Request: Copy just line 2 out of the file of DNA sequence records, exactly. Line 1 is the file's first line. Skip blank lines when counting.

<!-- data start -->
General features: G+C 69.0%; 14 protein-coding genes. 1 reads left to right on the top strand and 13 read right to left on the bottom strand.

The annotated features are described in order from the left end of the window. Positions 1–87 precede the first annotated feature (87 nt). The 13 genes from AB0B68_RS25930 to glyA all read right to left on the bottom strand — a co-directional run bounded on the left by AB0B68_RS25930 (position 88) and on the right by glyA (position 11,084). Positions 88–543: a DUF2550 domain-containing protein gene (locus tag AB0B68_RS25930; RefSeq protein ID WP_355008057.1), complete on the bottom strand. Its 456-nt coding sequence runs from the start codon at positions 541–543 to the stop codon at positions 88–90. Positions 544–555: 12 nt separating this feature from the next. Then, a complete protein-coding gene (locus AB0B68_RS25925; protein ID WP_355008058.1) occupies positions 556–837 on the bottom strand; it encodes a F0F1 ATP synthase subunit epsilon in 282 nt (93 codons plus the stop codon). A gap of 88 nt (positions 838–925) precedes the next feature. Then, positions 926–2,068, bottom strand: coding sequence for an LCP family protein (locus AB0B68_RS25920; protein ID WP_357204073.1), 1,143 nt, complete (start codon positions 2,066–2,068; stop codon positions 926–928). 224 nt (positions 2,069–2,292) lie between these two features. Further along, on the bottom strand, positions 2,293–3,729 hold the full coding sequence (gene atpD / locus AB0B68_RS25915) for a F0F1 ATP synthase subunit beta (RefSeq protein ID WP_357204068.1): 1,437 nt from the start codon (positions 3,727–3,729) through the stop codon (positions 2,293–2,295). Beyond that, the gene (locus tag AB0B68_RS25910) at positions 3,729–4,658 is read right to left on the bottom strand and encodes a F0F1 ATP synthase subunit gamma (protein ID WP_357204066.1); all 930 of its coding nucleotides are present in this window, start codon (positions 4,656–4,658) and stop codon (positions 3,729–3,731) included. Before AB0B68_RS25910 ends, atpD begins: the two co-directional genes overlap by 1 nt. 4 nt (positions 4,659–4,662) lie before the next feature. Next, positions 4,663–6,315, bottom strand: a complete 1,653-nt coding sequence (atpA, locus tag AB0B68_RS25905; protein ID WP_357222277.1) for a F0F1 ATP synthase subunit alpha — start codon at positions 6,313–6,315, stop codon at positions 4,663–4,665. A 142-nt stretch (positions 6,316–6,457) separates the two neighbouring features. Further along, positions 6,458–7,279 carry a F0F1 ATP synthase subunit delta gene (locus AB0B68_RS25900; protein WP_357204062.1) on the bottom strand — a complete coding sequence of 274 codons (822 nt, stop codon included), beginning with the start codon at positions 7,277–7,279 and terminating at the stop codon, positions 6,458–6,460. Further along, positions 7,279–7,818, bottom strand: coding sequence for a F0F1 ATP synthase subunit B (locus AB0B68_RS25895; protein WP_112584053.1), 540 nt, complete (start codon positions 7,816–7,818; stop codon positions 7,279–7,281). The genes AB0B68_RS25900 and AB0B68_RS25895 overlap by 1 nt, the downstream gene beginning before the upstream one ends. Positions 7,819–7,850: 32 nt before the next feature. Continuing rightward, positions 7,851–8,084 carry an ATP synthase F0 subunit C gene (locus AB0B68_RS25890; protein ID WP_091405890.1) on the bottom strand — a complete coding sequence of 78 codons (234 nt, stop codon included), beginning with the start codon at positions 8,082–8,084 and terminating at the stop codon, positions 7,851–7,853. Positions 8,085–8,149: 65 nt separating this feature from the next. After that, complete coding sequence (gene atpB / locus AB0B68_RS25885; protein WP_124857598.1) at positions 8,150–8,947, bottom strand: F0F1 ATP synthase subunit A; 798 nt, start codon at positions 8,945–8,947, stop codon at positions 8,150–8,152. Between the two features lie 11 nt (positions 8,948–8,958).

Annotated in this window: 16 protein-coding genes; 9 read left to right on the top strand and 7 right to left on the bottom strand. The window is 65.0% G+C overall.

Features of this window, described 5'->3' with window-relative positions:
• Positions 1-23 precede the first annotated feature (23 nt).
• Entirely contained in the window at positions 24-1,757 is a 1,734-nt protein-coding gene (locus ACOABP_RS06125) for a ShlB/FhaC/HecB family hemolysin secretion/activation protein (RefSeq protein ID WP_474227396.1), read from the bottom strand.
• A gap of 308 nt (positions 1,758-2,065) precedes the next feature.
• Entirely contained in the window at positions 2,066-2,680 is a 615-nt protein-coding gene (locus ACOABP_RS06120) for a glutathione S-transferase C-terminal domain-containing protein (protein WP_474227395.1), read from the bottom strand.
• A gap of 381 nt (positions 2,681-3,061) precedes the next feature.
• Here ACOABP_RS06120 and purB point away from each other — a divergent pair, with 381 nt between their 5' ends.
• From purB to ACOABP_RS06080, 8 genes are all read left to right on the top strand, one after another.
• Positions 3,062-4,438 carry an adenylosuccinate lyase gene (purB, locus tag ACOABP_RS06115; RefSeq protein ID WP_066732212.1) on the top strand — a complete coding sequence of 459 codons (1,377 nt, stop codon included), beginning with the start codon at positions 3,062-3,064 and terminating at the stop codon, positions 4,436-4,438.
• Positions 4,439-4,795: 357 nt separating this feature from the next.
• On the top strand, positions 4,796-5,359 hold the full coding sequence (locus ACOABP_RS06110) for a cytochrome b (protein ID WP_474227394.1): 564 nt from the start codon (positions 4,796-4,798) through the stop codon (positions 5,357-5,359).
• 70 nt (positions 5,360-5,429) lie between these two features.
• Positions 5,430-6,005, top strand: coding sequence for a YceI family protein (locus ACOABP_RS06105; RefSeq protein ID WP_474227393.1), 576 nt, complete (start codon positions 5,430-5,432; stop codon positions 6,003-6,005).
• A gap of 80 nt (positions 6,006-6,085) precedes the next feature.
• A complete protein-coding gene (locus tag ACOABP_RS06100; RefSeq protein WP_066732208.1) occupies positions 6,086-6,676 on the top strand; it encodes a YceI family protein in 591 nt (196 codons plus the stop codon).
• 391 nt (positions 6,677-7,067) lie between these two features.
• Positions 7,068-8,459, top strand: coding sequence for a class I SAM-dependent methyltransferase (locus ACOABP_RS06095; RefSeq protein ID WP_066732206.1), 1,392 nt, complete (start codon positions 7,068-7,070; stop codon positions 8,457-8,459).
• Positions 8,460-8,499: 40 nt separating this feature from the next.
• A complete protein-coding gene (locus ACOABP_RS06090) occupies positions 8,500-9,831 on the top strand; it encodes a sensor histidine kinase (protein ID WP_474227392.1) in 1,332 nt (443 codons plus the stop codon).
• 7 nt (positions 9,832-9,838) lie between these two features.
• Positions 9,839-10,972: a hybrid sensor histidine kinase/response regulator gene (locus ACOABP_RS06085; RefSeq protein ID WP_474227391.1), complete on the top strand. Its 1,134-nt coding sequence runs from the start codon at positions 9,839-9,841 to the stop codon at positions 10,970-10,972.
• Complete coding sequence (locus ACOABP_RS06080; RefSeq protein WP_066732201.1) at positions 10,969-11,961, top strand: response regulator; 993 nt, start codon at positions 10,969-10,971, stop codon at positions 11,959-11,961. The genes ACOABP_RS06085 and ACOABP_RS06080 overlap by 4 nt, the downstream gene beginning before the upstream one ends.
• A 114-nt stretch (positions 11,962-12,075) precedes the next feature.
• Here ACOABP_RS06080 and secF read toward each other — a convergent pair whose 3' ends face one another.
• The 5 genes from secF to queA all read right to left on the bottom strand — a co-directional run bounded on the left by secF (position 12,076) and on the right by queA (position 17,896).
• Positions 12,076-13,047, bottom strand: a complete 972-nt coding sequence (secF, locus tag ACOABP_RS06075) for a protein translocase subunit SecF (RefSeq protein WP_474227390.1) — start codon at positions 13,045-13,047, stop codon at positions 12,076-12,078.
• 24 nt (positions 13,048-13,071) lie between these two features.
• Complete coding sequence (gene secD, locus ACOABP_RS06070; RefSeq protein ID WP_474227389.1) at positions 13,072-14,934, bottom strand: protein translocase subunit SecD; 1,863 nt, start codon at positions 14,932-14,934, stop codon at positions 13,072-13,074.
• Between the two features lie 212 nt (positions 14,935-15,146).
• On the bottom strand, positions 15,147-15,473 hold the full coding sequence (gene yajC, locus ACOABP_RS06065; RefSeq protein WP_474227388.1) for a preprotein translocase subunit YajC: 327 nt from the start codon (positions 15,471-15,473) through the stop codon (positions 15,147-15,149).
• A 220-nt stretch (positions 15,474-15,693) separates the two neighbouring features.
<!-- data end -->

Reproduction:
The annotated features are described in order from the left end of the window. Positions 1–87 precede the first annotated feature (87 nt). The 13 genes from AB0B68_RS25930 to glyA all read right to left on the bottom strand — a co-directional run bounded on the left by AB0B68_RS25930 (position 88) and on the right by glyA (position 11,084). Positions 88–543: a DUF2550 domain-containing protein gene (locus tag AB0B68_RS25930; RefSeq protein ID WP_355008057.1), complete on the bottom strand. Its 456-nt coding sequence runs from the start codon at positions 541–543 to the stop codon at positions 88–90. Positions 544–555: 12 nt separating this feature from the next. Then, a complete protein-coding gene (locus AB0B68_RS25925; protein ID WP_355008058.1) occupies positions 556–837 on the bottom strand; it encodes a F0F1 ATP synthase subunit epsilon in 282 nt (93 codons plus the stop codon). A gap of 88 nt (positions 838–925) precedes the next feature. Then, positions 926–2,068, bottom strand: coding sequence for an LCP family protein (locus AB0B68_RS25920; protein ID WP_357204073.1), 1,143 nt, complete (start codon positions 2,066–2,068; stop codon positions 926–928). 224 nt (positions 2,069–2,292) lie between these two features. Further along, on the bottom strand, positions 2,293–3,729 hold the full coding sequence (gene atpD / locus AB0B68_RS25915) for a F0F1 ATP synthase subunit beta (RefSeq protein ID WP_357204068.1): 1,437 nt from the start codon (positions 3,727–3,729) through the stop codon (positions 2,293–2,295). Beyond that, the gene (locus tag AB0B68_RS25910) at positions 3,729–4,658 is read right to left on the bottom strand and encodes a F0F1 ATP synthase subunit gamma (protein ID WP_357204066.1); all 930 of its coding nucleotides are present in this window, start codon (positions 4,656–4,658) and stop codon (positions 3,729–3,731) included. Before AB0B68_RS25910 ends, atpD begins: the two co-directional genes overlap by 1 nt. 4 nt (positions 4,659–4,662) lie before the next feature. Next, positions 4,663–6,315, bottom strand: a complete 1,653-nt coding sequence (atpA, locus tag AB0B68_RS25905; protein ID WP_357222277.1) for a F0F1 ATP synthase subunit alpha — start codon at positions 6,313–6,315, stop codon at positions 4,663–4,665. A 142-nt stretch (positions 6,316–6,457) separates the two neighbouring features. Further along, positions 6,458–7,279 carry a F0F1 ATP synthase subunit delta gene (locus AB0B68_RS25900; protein WP_357204062.1) on the bottom strand — a complete coding sequence of 274 codons (822 nt, stop codon included), beginning with the start codon at positions 7,277–7,279 and terminating at the stop codon, positions 6,458–6,460. Further along, positions 7,279–7,818, bottom strand: coding sequence for a F0F1 ATP synthase subunit B (locus AB0B68_RS25895; protein WP_112584053.1), 540 nt, complete (start codon positions 7,816–7,818; stop codon positions 7,279–7,281). The genes AB0B68_RS25900 and AB0B68_RS25895 overlap by 1 nt, the downstream gene beginning before the upstream one ends. Positions 7,819–7,850: 32 nt before the next feature. Continuing rightward, positions 7,851–8,084 carry an ATP synthase F0 subunit C gene (locus AB0B68_RS25890; protein ID WP_091405890.1) on the bottom strand — a complete coding sequence of 78 codons (234 nt, stop codon included), beginning with the start codon at positions 8,082–8,084 and terminating at the stop codon, positions 7,851–7,853. Positions 8,085–8,149: 65 nt separating this feature from the next. After that, complete coding sequence (gene atpB / locus AB0B68_RS25885; protein WP_124857598.1) at positions 8,150–8,947, bottom strand: F0F1 ATP synthase subunit A; 798 nt, start codon at positions 8,945–8,947, stop codon at positions 8,150–8,152. Between the two features lie 11 nt (positions 8,948–8,958).